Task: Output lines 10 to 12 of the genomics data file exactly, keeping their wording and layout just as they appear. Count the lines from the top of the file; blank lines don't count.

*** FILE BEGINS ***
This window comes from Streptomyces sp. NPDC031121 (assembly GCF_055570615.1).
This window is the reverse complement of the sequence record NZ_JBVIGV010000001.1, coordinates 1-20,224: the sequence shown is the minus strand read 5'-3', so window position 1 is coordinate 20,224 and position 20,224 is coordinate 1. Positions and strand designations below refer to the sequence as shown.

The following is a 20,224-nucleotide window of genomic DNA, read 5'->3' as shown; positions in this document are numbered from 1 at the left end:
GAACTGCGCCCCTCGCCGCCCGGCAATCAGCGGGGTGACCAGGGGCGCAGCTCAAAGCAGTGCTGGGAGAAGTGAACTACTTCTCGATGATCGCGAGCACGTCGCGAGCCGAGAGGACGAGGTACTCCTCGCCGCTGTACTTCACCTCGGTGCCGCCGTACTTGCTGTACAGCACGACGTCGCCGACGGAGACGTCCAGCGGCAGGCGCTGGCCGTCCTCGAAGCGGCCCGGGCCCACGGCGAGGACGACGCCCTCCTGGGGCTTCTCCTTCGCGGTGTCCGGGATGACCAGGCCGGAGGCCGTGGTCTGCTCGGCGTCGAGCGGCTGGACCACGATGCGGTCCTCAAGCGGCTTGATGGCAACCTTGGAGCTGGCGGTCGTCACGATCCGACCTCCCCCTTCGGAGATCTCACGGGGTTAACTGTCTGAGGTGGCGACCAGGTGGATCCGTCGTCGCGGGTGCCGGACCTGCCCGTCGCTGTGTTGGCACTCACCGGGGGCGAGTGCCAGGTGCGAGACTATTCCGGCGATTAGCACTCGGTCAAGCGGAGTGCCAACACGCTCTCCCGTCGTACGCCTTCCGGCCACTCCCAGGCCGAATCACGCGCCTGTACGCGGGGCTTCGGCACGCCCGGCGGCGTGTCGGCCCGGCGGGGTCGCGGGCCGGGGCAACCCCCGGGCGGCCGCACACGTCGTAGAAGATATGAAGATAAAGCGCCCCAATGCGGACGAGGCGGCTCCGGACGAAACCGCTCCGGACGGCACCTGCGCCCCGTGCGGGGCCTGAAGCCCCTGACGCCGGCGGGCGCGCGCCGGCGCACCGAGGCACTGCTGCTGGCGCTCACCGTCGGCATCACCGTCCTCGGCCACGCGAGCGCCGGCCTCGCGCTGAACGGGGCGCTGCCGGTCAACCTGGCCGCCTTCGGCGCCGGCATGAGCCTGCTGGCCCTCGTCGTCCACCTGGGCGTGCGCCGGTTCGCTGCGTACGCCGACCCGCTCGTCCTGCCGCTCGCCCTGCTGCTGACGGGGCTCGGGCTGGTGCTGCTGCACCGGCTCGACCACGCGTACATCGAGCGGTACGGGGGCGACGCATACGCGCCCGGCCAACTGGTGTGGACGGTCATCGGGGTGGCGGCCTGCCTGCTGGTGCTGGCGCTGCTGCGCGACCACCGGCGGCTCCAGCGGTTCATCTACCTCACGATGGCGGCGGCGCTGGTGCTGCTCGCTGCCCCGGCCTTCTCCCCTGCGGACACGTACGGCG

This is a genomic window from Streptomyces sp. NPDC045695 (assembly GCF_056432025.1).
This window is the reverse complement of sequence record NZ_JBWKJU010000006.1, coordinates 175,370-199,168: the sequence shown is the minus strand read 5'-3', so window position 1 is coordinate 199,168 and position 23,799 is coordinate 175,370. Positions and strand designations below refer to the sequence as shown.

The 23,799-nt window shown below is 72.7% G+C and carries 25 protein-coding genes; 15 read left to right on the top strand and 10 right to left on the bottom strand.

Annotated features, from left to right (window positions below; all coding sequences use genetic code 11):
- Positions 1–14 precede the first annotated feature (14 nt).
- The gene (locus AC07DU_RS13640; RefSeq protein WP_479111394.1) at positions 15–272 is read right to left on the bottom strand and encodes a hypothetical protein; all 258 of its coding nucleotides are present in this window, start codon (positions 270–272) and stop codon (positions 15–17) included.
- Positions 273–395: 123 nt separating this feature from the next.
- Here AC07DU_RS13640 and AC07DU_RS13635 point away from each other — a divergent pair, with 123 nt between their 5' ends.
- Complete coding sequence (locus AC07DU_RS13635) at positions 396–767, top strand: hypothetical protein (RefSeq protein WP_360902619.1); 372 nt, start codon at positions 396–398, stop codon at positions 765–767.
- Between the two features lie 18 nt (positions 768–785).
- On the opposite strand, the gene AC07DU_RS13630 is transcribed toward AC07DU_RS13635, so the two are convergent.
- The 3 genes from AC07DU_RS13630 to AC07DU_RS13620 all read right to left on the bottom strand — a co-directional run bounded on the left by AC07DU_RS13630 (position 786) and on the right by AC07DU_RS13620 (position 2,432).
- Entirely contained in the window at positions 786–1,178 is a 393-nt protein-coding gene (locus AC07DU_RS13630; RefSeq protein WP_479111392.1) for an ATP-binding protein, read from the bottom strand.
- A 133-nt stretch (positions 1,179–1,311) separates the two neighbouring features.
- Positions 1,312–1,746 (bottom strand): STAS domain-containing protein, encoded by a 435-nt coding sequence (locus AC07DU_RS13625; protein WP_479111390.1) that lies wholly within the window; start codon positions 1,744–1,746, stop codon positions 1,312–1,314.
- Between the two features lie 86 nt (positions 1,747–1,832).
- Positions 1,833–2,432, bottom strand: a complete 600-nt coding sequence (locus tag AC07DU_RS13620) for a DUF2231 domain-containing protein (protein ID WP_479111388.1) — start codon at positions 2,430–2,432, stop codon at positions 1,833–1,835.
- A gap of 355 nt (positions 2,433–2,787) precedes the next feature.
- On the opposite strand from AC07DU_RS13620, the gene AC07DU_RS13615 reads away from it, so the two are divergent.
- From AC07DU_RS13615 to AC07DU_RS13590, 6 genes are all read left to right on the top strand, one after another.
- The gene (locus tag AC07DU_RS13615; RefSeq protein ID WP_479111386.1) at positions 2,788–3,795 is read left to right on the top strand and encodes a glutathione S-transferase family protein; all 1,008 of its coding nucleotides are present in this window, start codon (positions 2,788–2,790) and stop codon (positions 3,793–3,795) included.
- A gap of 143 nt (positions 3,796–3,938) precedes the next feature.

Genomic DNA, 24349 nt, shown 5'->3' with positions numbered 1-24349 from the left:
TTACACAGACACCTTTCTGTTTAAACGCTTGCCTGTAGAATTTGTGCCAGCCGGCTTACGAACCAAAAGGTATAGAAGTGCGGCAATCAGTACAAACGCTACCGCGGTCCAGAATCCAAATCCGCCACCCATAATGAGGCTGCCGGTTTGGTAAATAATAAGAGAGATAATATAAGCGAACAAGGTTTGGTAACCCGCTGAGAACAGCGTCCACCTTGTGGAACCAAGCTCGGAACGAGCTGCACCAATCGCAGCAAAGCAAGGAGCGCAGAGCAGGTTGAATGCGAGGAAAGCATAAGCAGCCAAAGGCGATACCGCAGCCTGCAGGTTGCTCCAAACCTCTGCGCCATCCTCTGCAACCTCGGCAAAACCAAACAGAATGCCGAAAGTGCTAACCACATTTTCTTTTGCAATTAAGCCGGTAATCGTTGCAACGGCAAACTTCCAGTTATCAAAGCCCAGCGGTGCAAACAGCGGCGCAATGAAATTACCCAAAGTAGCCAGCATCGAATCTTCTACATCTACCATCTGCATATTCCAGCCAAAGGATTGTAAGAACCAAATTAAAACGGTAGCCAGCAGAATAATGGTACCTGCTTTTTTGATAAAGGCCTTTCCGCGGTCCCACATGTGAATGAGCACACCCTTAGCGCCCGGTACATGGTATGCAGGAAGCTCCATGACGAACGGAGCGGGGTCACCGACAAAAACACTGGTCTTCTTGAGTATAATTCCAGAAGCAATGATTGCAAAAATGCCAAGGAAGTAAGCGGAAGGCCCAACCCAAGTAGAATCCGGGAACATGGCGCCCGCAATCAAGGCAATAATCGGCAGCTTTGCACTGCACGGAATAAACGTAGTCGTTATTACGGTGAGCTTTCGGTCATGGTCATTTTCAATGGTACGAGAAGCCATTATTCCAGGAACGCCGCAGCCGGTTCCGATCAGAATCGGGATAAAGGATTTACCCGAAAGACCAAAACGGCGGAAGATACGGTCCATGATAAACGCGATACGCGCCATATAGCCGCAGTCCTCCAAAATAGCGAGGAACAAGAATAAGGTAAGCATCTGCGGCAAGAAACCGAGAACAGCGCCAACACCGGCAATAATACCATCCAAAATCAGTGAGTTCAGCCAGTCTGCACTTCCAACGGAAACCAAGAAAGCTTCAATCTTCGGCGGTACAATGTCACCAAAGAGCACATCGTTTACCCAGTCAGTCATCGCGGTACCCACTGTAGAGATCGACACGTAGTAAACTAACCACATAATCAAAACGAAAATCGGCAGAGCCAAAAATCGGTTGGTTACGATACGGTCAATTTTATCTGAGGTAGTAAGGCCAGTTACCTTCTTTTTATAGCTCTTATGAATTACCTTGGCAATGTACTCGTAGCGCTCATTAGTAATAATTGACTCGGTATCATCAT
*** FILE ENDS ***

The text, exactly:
- The gene (locus AC07DU_RS13640; RefSeq protein WP_479111394.1) at positions 15–272 is read right to left on the bottom strand and encodes a hypothetical protein; all 258 of its coding nucleotides are present in this window, start codon (positions 270–272) and stop codon (positions 15–17) included.
- Positions 273–395: 123 nt separating this feature from the next.
- Here AC07DU_RS13640 and AC07DU_RS13635 point away from each other — a divergent pair, with 123 nt between their 5' ends.